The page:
It is difficult to be objective in looking at Herod and his Court – what evil people! How could they behave in such a way?
The wise men
The Magi were a tribe of Medes who had at best a priestly function in the Persian Empire and at worst, I suppose we might call them magicians. They first appear in scripture in the book of Daniel (1:20, 2:27, 5:15) – a class of wise men or astrologers who interpret the dreams and messages of the gods (who invariably can not manage it…so Daniel comes forward with the truth!)
On this occasion, these non-Jewish, astrologer-astronomers read from the stars that the birth of a great Jewish King had taken place.
by contrast, they seem completely unaware of the kind of man they were dealing with; and perhaps, had they been truly knowledgeable, they would have realised what effect their arrival would have on such a paranoid man. Here at the beginning of this story, is more than a whiff of scandal as we discover the men from Iraq in the middle of the Holy Land – it was simply that shocking.
Or perhaps what the gospel writer prefers the reader to know is that men and women from all walks of life, could find in Jesus, the Messiah, the Saviour of the world.
Whatever their origins, these visitors seemed to have made the right response:
As the wise men present their gifts they bowed low in homage.
This ordinary young family, with a young child received firstly the respect of the wise men – and that is what made them wise. Regardless of how they learned it, they knew without doubt, that this was the promised king, and they would show obedience. As so the first gift, gold, was a gift given to signify kingship.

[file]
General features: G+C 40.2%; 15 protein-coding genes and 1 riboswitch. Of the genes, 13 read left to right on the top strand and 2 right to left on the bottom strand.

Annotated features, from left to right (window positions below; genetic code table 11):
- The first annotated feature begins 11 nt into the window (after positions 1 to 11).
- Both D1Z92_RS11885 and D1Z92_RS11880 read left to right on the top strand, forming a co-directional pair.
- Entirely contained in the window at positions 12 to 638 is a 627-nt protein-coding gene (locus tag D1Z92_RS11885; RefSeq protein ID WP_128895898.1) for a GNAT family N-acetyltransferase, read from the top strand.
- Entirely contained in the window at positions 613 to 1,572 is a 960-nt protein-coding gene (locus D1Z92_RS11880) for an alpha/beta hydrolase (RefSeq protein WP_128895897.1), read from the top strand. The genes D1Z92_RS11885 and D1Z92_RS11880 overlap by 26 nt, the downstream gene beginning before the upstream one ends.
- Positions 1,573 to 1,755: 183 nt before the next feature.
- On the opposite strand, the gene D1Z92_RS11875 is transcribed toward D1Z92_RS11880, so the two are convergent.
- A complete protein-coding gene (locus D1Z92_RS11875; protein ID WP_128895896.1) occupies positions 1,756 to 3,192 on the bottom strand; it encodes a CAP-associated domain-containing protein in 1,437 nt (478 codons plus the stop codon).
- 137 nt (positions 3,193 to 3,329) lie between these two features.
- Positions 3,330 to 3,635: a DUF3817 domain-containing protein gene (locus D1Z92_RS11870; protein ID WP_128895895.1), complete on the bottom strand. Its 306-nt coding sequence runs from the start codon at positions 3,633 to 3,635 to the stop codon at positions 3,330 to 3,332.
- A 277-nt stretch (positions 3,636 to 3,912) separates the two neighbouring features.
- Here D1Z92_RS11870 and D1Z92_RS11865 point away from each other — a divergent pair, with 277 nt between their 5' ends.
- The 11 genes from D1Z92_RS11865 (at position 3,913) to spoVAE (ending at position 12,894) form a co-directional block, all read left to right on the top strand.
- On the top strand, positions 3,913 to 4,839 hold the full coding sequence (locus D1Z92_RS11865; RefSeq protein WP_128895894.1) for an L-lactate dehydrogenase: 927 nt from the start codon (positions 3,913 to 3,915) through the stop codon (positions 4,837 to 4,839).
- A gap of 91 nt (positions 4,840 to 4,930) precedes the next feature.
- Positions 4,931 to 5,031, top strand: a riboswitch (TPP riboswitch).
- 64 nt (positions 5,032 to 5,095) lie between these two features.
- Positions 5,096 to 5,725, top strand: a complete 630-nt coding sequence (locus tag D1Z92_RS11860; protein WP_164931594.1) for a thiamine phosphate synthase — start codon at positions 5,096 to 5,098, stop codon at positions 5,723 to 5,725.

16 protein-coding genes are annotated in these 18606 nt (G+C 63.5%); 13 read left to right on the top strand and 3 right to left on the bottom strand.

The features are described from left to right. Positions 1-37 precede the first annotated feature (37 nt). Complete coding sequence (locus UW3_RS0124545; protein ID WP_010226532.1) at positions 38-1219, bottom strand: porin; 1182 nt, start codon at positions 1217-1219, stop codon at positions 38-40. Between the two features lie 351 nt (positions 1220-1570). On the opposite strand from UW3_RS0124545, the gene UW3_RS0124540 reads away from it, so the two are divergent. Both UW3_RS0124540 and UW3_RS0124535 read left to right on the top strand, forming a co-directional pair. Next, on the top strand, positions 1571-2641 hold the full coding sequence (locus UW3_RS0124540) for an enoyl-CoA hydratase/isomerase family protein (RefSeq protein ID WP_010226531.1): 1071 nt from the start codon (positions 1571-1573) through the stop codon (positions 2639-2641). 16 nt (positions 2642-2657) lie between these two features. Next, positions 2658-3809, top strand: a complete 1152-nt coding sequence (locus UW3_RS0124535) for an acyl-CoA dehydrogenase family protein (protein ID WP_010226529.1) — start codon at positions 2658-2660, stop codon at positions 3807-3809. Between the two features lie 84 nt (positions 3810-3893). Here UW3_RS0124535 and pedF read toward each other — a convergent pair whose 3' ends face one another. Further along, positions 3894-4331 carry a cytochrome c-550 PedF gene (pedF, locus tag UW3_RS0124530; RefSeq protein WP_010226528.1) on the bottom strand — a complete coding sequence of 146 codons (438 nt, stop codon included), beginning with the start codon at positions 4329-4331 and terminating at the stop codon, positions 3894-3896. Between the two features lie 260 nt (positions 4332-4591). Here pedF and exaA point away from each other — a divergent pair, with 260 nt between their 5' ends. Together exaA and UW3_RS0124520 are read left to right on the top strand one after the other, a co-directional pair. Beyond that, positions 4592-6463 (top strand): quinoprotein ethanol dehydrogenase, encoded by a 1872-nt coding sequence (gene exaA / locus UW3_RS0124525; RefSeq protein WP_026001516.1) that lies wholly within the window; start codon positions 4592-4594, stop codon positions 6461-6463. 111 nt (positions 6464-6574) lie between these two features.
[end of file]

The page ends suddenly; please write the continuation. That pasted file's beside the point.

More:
The other occasion when we might pay homage, might be in church. And even amongst people not given to bowing to altars, and crosses, we are known to bow the head in prayer. The gift of frankincense reminds us of priestly usage. And just as the altar in the temple used incense as a symbol of the prayers of the people, so too today, many will make the same association today as they smell incense in worship.
So the wise learn to bow in obedience and in worship. Yet the final gift of myrrh reminds us that this child – like all of us – was destined to die. Until recent days, many of us have been cocooned in longevity brought about by changes in hygiene, living standards and medicine. We have lived far from close proximity of death that stalked previous generations. The current pandemic has made the frailty of human life all too obvious. One might hope that we also learn to treasure and cherish family and friends anew this year.
Myrrh of course, was one of the embalming spices taken to the tomb after Jesus was removed from the cross. But that grave was not final; the resurrection morning was to follow. This costly gift reminds us that when we bow in obedience, worship and adoration, then we experience the joy of an Easter morning.
Responding to Christ
The occasion of a covenant service, invites us once more to look carefully at how we respond to the Christ-child.
Is this just a nice story from a long time ago to be carefully put away with the decorations?
Will we harbour Herod-like thoughts about anyone who will upset our comfortable existence?
Can we truly welcome all who enter our church this coming year – when we hope to be more fully open?
And will we really put ourselves at Christ’s disposal?
It is impossible to answer this question for anyone, other than oneself.
God of grace, through the mediation of your Son, you call us into a new covenant.
Help us therefore to draw near with faith and join ourselves in a perpetual covenant with you; through Jesus Christ our Lord. Amen